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Published July 22, 2008 | Supplemental Material + Accepted Version
Journal Article Open

Distinct Face-Processing Strategies in Parents of Autistic Children


In his original description of autism, Kanner [1] noted that the parents of autistic children often exhibited unusual social behavior themselves, consistent with what we now know about the high heritability of autism [2]. We investigated this so-called Broad Autism Phenotype in the parents of children with autism, who themselves did not receive a diagnosis of any psychiatric illness. Building on recent quantifications of social cognition in autism [3], we investigated face processing by using the "bubbles" method [4] to measure how viewers make use of information from specific facial features in order to judge emotions. Parents of autistic children who were assessed as socially aloof (N = 15), a key component of the phenotype [5], showed a remarkable reduction in processing the eye region in faces, together with enhanced processing of the mouth, compared to a control group of parents of neurotypical children (N = 20), as well as to nonaloof parents of autistic children (N = 27, whose pattern of face processing was intermediate). The pattern of face processing seen in the Broad Autism Phenotype showed striking similarities to that previously reported to occur in autism [3] and for the first time provides a window into the endophenotype that may result from a subset of the genes that contribute to social cognition.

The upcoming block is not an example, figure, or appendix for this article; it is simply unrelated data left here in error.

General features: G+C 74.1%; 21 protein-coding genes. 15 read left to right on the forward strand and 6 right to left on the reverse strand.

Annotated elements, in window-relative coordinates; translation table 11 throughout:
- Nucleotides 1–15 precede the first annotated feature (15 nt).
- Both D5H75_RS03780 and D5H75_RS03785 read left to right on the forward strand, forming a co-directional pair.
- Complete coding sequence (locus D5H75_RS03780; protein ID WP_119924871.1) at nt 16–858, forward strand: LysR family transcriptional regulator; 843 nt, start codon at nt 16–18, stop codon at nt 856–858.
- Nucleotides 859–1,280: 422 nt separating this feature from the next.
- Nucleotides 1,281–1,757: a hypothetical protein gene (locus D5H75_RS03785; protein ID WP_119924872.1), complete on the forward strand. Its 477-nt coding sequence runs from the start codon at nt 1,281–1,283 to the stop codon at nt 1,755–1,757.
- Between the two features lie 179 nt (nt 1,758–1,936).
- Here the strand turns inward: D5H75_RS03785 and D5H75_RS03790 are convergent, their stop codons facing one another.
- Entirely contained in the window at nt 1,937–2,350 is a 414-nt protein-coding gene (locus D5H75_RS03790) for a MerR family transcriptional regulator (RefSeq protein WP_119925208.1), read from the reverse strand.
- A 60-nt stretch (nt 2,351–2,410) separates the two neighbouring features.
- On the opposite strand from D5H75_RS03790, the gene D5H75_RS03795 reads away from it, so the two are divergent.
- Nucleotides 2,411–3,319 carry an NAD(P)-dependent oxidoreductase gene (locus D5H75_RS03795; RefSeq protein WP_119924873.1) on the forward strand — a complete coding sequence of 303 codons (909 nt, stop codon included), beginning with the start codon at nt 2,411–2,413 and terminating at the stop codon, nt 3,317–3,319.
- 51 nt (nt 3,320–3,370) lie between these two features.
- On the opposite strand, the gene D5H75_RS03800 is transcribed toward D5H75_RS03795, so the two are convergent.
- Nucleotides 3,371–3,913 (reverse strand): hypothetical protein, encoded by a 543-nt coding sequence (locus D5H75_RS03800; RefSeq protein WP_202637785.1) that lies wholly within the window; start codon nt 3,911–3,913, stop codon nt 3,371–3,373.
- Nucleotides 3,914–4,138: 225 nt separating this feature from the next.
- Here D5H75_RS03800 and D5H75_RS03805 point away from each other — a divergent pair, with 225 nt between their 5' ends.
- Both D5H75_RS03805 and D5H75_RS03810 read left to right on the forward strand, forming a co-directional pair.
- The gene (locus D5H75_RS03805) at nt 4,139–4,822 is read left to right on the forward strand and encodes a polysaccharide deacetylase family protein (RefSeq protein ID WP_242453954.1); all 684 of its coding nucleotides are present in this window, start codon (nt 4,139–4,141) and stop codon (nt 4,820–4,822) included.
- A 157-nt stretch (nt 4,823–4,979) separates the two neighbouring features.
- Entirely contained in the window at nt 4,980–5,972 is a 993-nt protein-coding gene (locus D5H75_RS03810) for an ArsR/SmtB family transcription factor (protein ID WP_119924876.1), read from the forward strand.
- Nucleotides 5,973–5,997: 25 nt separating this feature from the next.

Additional Information

© 2008 Elsevier Ltd. Received 10 March 2008, Revised 20 June 2008, Accepted 20 June 2008, Available online 17 July 2008. Published online: July 17, 2008. The authors thank the families who participated in our study. The work was supported in part by grants from NIMH to J.P. (grants U54 MH66418 and R01MH077843), and from the Simons Foundation to R.A.

Attached Files

Accepted Version - nihms-60423.pdf

Supplemental Material - mmc1.pdf


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